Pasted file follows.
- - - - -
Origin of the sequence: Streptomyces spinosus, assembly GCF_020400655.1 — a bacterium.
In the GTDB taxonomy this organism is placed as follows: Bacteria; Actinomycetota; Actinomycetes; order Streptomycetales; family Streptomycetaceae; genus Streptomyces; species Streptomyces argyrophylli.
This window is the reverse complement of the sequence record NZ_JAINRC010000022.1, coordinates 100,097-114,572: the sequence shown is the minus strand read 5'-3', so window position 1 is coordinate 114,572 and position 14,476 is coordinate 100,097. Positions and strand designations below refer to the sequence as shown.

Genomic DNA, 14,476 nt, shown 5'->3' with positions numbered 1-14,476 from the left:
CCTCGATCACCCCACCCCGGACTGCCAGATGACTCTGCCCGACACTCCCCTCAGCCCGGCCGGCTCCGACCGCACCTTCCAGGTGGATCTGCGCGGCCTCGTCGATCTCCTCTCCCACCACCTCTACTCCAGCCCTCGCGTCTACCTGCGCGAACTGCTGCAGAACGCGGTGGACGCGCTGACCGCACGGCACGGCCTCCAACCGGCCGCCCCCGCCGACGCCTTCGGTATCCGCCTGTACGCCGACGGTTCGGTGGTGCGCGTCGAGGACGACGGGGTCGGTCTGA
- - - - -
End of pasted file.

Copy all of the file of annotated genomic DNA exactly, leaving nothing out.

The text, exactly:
Origin of the sequence: Streptomyces spinosus, assembly GCF_020400655.1 — a bacterium.
In the GTDB taxonomy this organism is placed as follows: Bacteria; Actinomycetota; Actinomycetes; order Streptomycetales; family Streptomycetaceae; genus Streptomyces; species Streptomyces argyrophylli.
This window is the reverse complement of the sequence record NZ_JAINRC010000022.1, coordinates 100,097-114,572: the sequence shown is the minus strand read 5'-3', so window position 1 is coordinate 114,572 and position 14,476 is coordinate 100,097. Positions and strand designations below refer to the sequence as shown.

Genomic DNA, 14,476 nt, shown 5'->3' with positions numbered 1-14,476 from the left:
CCTCGATCACCCCACCCCGGACTGCCAGATGACTCTGCCCGACACTCCCCTCAGCCCGGCCGGCTCCGACCGCACCTTCCAGGTGGATCTGCGCGGCCTCGTCGATCTCCTCTCCCACCACCTCTACTCCAGCCCTCGCGTCTACCTGCGCGAACTGCTGCAGAACGCGGTGGACGCGCTGACCGCACGGCACGGCCTCCAACCGGCCGCCCCCGCCGACGCCTTCGGTATCCGCCTGTACGCCGACGGTTCGGTGGTGCGCGTCGAGGACGACGGGGTCGGTCTGA